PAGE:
Rebuilding community college momentum by meeting student needs

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In February 2020, Comptroller Glenn Hegar rebooted his Good for Texas Tour by highlighting the impact of Texas community colleges. The comptroller estimated that, with 700,000 students, community colleges contributed about $9.8 billion annually to the Texas economy and that the higher pay for individuals with some college or an associate degree raised annual wages by more than $27 billion.

The global pandemic has upended learning on college campuses across our state, challenging students’ pursuit of post-secondary degrees in profound ways. Preliminary data shows community college enrollment may have dropped by about 85,000 students (up to 12%) since fall 2019. Although this dip will adversely affect generations of incoming students, community colleges must continue to rise to the challenge of meeting the needs of our students and employers in communities across Texas.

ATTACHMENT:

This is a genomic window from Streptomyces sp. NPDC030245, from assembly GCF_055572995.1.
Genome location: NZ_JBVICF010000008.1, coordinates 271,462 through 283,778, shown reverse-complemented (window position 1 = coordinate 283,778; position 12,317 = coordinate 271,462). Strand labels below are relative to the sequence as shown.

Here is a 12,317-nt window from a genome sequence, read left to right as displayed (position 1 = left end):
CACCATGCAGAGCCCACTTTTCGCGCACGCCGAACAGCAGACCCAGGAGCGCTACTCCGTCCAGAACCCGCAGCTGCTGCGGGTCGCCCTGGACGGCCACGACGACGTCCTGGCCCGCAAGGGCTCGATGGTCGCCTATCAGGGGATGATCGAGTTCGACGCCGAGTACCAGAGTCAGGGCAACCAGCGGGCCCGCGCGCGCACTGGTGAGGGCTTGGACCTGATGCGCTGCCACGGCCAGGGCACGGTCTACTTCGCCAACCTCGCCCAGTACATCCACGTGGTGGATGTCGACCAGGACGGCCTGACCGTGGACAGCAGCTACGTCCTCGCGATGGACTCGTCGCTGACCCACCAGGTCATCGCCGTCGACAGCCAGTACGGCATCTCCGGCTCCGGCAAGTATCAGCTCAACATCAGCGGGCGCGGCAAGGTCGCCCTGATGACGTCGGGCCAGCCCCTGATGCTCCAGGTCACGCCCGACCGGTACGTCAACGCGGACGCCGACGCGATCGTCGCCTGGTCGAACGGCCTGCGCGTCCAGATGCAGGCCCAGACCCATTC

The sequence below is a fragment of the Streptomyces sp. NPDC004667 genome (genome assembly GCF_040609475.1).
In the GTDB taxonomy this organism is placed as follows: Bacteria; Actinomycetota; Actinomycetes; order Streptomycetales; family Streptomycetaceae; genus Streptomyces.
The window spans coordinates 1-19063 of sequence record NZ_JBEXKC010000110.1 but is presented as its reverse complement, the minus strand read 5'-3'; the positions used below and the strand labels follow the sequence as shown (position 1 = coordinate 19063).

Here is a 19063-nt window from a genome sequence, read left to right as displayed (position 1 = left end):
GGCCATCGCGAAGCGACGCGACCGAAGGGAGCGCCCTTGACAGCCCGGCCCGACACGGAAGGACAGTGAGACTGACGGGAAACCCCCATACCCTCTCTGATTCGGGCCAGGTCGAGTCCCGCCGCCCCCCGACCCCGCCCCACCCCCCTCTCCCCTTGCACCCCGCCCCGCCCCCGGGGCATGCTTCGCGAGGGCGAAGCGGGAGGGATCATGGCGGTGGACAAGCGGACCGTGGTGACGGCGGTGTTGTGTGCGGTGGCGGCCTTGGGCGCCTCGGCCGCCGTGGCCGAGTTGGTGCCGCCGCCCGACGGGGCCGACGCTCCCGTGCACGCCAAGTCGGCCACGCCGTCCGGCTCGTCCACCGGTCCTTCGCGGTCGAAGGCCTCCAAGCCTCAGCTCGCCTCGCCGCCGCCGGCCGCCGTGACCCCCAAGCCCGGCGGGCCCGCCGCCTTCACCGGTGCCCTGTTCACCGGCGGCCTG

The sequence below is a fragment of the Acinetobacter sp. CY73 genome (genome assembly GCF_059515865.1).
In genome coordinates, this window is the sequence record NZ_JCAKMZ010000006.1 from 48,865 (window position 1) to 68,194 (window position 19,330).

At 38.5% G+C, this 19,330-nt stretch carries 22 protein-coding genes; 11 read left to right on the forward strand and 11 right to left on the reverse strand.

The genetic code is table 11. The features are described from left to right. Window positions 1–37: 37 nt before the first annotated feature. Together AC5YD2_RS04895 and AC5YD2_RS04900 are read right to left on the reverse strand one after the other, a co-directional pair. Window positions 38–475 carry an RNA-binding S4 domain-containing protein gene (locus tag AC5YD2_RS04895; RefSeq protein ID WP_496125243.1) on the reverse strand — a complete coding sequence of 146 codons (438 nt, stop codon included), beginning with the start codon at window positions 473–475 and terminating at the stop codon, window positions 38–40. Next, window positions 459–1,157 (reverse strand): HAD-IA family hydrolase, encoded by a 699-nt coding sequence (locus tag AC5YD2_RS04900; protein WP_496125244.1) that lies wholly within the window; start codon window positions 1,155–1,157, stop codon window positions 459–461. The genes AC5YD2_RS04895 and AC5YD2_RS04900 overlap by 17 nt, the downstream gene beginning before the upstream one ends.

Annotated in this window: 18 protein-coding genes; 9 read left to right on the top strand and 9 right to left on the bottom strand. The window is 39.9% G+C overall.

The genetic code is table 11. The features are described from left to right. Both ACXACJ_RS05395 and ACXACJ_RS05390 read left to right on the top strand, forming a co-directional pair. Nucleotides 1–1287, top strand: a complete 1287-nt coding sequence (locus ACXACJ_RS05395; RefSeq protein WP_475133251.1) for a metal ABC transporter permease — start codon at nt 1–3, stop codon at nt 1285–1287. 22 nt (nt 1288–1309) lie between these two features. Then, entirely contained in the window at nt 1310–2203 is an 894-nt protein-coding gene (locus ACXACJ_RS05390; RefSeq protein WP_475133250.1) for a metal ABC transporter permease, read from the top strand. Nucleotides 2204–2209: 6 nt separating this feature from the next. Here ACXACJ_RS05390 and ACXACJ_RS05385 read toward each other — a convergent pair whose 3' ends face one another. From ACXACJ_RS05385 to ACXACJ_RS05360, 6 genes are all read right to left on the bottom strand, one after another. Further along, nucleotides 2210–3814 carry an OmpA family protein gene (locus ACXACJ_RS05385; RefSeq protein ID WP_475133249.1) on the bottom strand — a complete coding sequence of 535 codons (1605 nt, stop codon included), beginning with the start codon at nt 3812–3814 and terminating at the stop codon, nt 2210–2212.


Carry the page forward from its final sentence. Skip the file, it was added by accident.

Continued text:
Where are these students, and why didn’t they enroll?

Getting community college students back on track is as complex as the challenges these students face. Community college students are working adults, first-time college students and/or heads of household who power businesses of all sizes as they pursue high-demand occupations. They face significant needs that often prevent them from enrolling full-time. A May 2020 survey revealed that 21% of community college students were likely to take fewer classes due to the impacts of the pandemic, including lack of regular computer or internet access, and loss of jobs or income.

Student and family income is at the center of the pandemic’s impact on college enrollment. Research shows that substantial declines in community college enrollment nationwide were largest among graduates of high-poverty high schools. In Texas, where enrollment of first-time community college students dropped 22% and first-time public university enrollment dropped 1%, public 2-year college students have one-tenth the state grant aid of their 4-year counterparts. Community college students and their families depend on income to make ends meet; when that income is insufficient, students do not enroll.

Read the full story via Texas Tribune here.